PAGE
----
Minnesota United U15 Academy goalkeeper Fred Emmings spent two weeks in Luxembourg, Germany, with the U16 Luxembourg national team earlier this month.
Emmings was first scouted by the Luxembourg national team when Academy Director Tim Carter took the Loons to Germany last spring. Following the game, Emmings received a formal invitation to fly overseas and train with the team this summer.
Emmings has a dual Luxembourg/United States of America citizenship, so the opportunity to play both European and American soccer places him in a unique pool of players who are called up for international duty by their home countries throughout the season.
“It was definitely a memory that I’ll remember forever,” said Emmings. “It was cool to go. It was an honor to play for the country my family is from. It is definitely something that everyone should try if you get the opportunity, it’s life-changing.”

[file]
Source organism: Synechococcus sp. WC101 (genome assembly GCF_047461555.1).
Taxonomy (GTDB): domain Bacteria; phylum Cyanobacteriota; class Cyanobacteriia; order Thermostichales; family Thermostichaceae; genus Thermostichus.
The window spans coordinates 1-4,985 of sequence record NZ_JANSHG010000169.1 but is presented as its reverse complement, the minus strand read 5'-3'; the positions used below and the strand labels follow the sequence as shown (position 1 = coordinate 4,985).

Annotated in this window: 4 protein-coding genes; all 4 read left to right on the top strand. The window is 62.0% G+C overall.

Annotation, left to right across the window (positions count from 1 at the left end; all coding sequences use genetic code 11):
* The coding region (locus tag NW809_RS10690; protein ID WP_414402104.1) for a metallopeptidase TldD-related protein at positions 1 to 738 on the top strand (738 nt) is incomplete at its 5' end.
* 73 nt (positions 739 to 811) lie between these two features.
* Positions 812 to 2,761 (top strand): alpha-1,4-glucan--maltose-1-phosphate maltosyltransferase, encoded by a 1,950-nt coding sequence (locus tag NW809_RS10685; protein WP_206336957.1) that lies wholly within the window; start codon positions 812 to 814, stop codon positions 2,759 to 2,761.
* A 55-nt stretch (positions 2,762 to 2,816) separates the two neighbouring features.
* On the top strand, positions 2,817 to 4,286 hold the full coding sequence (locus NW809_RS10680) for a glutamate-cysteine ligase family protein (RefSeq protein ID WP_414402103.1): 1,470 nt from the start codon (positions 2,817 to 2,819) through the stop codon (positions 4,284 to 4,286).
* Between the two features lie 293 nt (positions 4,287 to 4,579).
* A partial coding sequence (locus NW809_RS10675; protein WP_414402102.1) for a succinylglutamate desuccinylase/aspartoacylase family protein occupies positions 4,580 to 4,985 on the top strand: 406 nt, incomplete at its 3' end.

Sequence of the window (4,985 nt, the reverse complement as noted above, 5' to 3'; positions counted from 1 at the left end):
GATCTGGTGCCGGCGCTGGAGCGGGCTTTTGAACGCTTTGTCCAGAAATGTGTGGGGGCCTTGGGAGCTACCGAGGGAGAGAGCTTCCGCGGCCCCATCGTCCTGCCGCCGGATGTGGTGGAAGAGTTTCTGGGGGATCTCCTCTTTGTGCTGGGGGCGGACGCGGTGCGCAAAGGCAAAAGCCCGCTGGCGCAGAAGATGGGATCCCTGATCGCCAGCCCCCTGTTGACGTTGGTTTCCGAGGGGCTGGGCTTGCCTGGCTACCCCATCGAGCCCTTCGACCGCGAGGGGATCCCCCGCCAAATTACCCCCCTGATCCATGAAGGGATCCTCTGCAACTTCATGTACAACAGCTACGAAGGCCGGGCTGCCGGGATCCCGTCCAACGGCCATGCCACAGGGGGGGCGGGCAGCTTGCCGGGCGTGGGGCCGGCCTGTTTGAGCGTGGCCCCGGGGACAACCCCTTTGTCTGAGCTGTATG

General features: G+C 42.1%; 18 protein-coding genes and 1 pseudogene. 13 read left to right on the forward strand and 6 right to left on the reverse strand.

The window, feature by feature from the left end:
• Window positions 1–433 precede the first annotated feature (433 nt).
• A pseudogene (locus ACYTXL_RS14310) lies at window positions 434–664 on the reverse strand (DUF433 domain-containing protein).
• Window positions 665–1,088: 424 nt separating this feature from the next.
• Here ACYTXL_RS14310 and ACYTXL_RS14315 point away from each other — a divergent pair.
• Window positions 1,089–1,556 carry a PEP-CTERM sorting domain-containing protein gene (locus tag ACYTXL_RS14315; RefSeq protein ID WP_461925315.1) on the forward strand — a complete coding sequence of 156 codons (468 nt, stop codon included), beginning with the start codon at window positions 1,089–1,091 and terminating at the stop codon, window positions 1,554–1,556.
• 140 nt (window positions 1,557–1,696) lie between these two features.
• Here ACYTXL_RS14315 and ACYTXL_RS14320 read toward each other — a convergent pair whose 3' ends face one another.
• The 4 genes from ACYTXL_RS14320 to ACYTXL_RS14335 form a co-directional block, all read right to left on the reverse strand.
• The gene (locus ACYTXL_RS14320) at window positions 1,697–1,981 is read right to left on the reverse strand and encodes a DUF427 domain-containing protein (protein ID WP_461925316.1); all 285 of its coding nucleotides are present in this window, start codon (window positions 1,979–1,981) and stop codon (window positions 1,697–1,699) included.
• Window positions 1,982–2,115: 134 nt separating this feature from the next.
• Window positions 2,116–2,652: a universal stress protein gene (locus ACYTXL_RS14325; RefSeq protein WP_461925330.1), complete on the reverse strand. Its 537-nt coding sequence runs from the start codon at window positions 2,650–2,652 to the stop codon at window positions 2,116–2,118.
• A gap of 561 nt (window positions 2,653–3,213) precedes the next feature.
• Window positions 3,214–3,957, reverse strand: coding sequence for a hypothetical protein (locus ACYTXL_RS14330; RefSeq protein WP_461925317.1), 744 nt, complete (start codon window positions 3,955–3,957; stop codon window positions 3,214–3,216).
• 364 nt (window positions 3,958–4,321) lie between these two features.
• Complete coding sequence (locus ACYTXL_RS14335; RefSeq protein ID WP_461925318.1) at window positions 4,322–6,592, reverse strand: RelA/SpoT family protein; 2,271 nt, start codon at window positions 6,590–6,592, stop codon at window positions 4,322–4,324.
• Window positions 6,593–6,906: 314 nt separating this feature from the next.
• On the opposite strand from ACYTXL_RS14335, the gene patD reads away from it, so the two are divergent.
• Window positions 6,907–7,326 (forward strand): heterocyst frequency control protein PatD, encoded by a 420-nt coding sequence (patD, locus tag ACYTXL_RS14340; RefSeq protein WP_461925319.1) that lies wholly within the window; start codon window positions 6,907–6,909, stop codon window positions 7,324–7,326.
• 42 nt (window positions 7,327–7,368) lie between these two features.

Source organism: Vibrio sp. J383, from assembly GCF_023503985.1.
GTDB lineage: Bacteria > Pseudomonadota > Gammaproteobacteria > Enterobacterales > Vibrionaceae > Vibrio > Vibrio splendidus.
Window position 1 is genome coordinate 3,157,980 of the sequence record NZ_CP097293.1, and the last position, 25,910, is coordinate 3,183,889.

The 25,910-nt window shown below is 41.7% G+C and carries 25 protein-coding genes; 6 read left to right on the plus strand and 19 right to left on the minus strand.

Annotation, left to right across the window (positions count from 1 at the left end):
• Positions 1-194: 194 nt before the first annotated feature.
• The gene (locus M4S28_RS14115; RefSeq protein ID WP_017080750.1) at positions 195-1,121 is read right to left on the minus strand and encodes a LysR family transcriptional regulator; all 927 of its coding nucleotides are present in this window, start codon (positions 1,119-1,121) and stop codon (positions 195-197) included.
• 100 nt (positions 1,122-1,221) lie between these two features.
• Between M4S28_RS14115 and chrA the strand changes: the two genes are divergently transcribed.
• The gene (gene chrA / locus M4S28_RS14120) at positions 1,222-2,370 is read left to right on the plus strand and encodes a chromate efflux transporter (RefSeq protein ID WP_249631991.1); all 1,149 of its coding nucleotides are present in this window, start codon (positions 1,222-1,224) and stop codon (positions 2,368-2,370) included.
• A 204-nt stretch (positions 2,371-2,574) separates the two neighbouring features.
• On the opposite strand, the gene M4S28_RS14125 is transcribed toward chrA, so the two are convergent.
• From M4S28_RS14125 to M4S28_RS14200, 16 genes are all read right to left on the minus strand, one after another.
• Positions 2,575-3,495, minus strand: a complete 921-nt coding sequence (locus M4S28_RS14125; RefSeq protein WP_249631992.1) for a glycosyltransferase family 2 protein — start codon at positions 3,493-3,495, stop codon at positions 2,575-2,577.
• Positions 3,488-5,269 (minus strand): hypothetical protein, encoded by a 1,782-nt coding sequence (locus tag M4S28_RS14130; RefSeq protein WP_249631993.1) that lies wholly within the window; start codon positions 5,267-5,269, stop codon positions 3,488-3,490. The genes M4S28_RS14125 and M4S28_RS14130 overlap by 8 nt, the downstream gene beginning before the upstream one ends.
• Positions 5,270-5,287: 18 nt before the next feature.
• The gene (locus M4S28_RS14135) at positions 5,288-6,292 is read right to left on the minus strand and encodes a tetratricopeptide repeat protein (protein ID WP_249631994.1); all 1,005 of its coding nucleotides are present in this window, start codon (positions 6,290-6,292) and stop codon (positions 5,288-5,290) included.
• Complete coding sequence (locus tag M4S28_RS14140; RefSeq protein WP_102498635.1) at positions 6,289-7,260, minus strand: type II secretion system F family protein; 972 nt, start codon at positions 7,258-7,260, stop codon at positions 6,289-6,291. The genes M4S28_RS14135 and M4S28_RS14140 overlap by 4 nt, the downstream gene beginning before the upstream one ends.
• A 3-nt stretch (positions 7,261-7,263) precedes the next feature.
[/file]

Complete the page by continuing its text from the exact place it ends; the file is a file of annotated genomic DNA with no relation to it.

While living in Luxembourg, Emmings stayed with head coach Reinhold Breu and his family, an hour away from the training facility. He was fully immersed in German culture and had the opportunity to sample plenty of homemade, traditional German meals. His favorite dish featured breaded pork and turkey with a side of potato cucumber salad.
Over the course of his two weeks in Germany, Emmings trained with both the U17 and U19 goalkeepers during the week in addition to his sessions with the U16 squad. He played two friendlies with the U16 Luxembourg national team against the U16 Kosovo national team.
Emmings started the first friendly, where the team fell to Kosovo 2-1 at Stade Jean Donnersbach a Lintgen. The second friendly was played at Stade Jos Becker a Rameldange, where Luxembourg and Kosovo ended in a 3-3 draw.
Emmings was able to bring what he has learned in his sessions with the Academy – and the occasional time with the MNUFC First Team goalkeepers – to the fields in Germany, combining that knowledge new skills. In doing so, he has worked to create a style that works best for him in net.
“Everything we work on here – habits and how we train – the type of stuff we do, it kind of relates,” said Emmings. “You go there, and you’re expecting it to be completely different. But it’s really just soccer at the end of the day.”